Sounds like there is an issue with “Stock” software, and “Stock” whatever that is would fail write too, since you wrote back ASP dump with ASP (I assume) and it worked OK. Good to hear this
Keep with that then, or when you redo any dump/compares again, compare 1.34 as I mentioned with ASProgrammer and see if they dump same too or not.
But main thing now, you know ASP dumps and writes good, so only dump and write with it, until you confirm 1.30 or 1.34 also can read/write properly too (If you waste time to confirm )

Unfortunately I’ve had no luck with the custom BIOS. I’ve tried inserting the NVMe module in multiple different places, including at the end of the two main DXE volumes, and the system refuses to take the new image. I get an error about CRTM signatures and the system fails-over to the backup ROM.
Any ideas?

@monkeyyninja - Upload your mod BIOS (in zip), so I can see what you’ve done, compare with mine etc. Did you use UEFITool 25.0?
There is only one place to put it, at the end of the main DXE volumes, which I gave GUID for on previous page.
It very well may be signed and we can’t edit Does it give you that error message if you have service jumper in place (if there is on, I forget)?

You do have secure boot disabled, AND any encryption or TPM disabled in BIOS before you dumped and during the flash attempts correct? If not, do that now, then make new dump, then edit and try again.

* Edit - Hey, what is your CPU, in case we only need to be editing one area of the BIOS

* Edit 2 - If we can’t mod, you can still use NVME on this system, you just can’t boot from it, but you can use it as secondary/storage/data drive.
Or, you can use DUET or Clover USB bootloader methods, and then you CAN boot from

After further testing, I can consistently erase and flash the stock v3.10 BIOS without issue. However, the moment I attempt to boot an edited BIOS, even if all I did was remove a tiny module or change a single attribute, the system fails to boot and reports a signature issue after it finishes it’s automated BIOS recovery. I assume somewhere there’s a checksum or security key that needs to be changed in conjunction with the BIOS. Anyone have any experience working with something like this?

Edit: Just saw your reply, this machine is running two Xeon E5-2690v2. Also, it does look like I had the TPM enabled. I’ll flash the stock BIOS, re-extract and mod, and try flashing again. I had deleted the IDE module, as that is a feature I’m even less likely to use than PXE, and added in the uncompressed NVMe driver to the end of the DXE volume. I’ll upload what I’ve been doing after I re-extract with the TPM off.

Edit 2: I just read up on how the TPM checks if the BIOS firmware changed on each boot. I feel dumb for not thinking of that earlier.

@monkeyyninja - Yes, that may be true, but in mods I did checksums are corrected, however signatures may not be, if it’s signature checked. We can test single settings change in two places (one in setup, one in NVRAM), so see if both are covered by signature or not. We can also test microcode update x1, to see if that is covered or not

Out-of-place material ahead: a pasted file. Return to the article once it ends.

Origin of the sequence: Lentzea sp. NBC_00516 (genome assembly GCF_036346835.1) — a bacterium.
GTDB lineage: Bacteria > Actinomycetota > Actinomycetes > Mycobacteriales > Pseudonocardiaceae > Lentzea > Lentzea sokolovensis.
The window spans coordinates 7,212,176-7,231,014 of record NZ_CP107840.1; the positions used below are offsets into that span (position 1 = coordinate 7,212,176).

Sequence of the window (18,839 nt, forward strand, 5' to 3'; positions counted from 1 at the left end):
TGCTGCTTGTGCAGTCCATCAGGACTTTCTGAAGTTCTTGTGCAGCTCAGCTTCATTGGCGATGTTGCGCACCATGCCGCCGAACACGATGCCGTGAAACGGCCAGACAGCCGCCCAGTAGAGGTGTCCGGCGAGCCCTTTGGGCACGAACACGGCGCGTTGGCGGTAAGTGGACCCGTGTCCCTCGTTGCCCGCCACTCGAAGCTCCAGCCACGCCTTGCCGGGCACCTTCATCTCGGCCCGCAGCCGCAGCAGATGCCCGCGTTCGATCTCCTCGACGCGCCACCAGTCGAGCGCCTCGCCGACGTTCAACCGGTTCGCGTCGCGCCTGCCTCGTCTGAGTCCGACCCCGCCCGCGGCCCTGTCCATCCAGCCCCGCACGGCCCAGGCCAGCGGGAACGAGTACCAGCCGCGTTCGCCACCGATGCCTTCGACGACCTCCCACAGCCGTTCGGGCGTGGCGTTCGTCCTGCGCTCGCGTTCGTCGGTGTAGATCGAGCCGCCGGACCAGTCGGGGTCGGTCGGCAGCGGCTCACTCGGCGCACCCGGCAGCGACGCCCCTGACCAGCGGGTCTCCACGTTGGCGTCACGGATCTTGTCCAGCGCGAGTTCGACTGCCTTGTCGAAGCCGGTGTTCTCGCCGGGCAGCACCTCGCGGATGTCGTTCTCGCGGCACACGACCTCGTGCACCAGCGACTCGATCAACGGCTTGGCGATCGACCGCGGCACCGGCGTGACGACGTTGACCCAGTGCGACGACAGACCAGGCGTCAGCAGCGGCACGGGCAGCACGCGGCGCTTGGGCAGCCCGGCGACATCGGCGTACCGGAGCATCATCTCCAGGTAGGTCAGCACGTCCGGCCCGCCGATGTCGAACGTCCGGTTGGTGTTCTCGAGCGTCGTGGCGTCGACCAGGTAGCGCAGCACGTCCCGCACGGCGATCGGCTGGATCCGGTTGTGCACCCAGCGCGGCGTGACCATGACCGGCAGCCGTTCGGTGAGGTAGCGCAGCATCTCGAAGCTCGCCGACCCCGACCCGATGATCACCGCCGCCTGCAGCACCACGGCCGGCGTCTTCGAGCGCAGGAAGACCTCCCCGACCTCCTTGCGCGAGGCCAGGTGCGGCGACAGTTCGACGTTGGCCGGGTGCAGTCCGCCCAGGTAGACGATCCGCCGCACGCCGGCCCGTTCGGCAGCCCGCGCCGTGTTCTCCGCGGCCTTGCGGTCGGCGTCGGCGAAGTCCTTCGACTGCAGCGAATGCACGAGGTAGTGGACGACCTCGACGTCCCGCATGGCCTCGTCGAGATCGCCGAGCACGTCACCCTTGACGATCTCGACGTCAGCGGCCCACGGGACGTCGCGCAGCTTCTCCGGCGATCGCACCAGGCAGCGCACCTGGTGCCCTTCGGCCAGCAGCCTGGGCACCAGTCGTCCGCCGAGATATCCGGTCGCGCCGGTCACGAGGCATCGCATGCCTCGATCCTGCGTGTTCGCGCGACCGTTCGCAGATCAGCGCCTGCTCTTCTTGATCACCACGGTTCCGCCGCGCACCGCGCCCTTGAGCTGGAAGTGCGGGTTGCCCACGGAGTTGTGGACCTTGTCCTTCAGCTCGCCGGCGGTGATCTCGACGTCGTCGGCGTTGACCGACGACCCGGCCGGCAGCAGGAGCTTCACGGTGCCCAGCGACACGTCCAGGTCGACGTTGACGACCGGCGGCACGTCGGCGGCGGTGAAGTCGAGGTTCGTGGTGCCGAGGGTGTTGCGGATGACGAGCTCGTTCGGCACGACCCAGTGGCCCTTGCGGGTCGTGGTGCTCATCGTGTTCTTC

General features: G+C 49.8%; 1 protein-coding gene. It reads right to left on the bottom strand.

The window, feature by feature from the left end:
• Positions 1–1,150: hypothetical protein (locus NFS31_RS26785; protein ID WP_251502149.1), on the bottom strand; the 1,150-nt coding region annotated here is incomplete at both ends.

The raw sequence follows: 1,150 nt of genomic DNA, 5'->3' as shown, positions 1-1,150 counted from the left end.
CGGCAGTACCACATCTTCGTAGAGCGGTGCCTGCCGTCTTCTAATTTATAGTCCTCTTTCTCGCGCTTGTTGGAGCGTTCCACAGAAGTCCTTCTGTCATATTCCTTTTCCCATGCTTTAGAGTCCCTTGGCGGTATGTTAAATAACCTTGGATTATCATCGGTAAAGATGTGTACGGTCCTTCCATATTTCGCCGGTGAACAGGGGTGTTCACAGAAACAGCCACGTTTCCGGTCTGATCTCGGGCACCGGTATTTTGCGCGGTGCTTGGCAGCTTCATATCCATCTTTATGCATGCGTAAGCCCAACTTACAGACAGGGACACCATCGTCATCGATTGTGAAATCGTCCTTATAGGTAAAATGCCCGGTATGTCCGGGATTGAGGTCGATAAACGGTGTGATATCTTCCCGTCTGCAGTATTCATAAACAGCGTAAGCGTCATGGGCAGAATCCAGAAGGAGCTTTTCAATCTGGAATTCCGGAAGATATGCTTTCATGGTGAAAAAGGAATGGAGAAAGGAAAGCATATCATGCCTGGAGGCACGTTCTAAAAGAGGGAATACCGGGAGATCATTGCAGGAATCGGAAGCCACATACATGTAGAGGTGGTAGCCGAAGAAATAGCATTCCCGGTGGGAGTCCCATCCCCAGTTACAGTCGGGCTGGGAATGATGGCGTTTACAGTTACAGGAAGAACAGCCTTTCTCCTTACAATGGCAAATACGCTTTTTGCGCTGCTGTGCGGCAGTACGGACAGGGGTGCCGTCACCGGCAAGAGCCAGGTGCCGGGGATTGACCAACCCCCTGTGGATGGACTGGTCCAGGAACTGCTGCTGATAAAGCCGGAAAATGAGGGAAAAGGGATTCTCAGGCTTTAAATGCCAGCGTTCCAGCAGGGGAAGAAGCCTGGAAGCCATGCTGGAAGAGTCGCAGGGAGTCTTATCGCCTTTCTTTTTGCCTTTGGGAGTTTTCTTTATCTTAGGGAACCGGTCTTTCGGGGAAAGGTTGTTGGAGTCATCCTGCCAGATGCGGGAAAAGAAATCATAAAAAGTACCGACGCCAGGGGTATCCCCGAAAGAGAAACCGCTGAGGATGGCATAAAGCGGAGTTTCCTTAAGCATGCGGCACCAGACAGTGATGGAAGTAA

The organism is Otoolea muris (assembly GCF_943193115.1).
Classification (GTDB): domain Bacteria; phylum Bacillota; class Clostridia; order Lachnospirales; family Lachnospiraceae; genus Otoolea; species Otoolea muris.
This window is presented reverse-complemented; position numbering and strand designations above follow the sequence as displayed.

Then if all fail, we know entire BIOS is signature checked. But yes, you need to disable secure boot, TPM, remove any BIOS password too, then make new dump and try again and see if same - before we do any of these other “check to see” type of tests, because if any of those things set/enabled, then mod BIOS will fail always.

Thanks, so your CPU is 306E4, we can edit top microcode then you check and see if changed, if not then we edit bottom microcode and you check. This way we can find out which BIOS section actually applies to your system, and then only edit that.
But, we can only do this test if you can flash in mod BIOS. Once you disable TPM, secure boot, remove password etc, send me new BIOS dump and I will make these two test BIOS for you to try so we can see if this is signature covered or not, and if not then we’ll be able to tell which BIOS area applies to your system.

Derp!!! We can tell now, check with HWINFO64 like I showed on page one, what microcode do you see? If Rev 417, then top section of BIOS applies to you, if 42E then bottom section applies to you.
We can still however test edit these later, to see if signature is covering all BIOS or not, but duh, we can check this way which area of the BIOS is for your system

Yes, please send me dump copy once you disable all that stuff and reboot back to BIOS, then shut down for dump. Maybe/hopefully that was the issue, not signature checked BIOS!

Sure thing, I’ll upload the TPM-disabled BIOS in a bit. Here’s a picture of my shit-show as entertainment while we wait on this rom to read

I’m going to owe you a beer after this

Edit: Here’s the No-TPM rom. Also, do you have to update the checksums manually or is that handled by UEFItool, and how do you check for whole-bios signatures? My CPUs microcodes are 42E
MD5: D7FA098AF6C50F5121F5FB22295BCF8D

Hey, looks good, I always like to see a random pile of hardware and system mid-surgery

Make sure you also did all the other things I mentioned before you dump (or do it now, then dump again) >> Disable Secure boot, remove any BIOS password you have set, Disable any Encryption or TPM

Also, once done, check HWINFO as mentioned for what microcode is being used, so we know which section we only need to edit.

Also of note, it looks like the TPM enable/disable on this system is handled by hardware and the BIOS just sets a flag. You can’t even toggle it unless the jumper on the mainboard is set correctly, and the BIOS complains about it every boot while it is. Additionally, there is 0 mention of Secure Boot anywhere in this system BIOS. I have Legacy + UEFI boot enabled and anything even vaguely related to security has been disabled/reset.

Is there a removable TPM add-in card, they often look like small WiFI cards and connect into a pinned header. If you find one, remove it and then make the dump. If CSM is enabled, or legacy+UEFI then secure boot must disabled, so no worries there.
See my edit above about CPU, in case you missed it.

Nothing removable as far as the TPM is concerned, just the jumper which allows you to disable it in the BIOS (and disabled it currently is). My CPU microcode is 42E.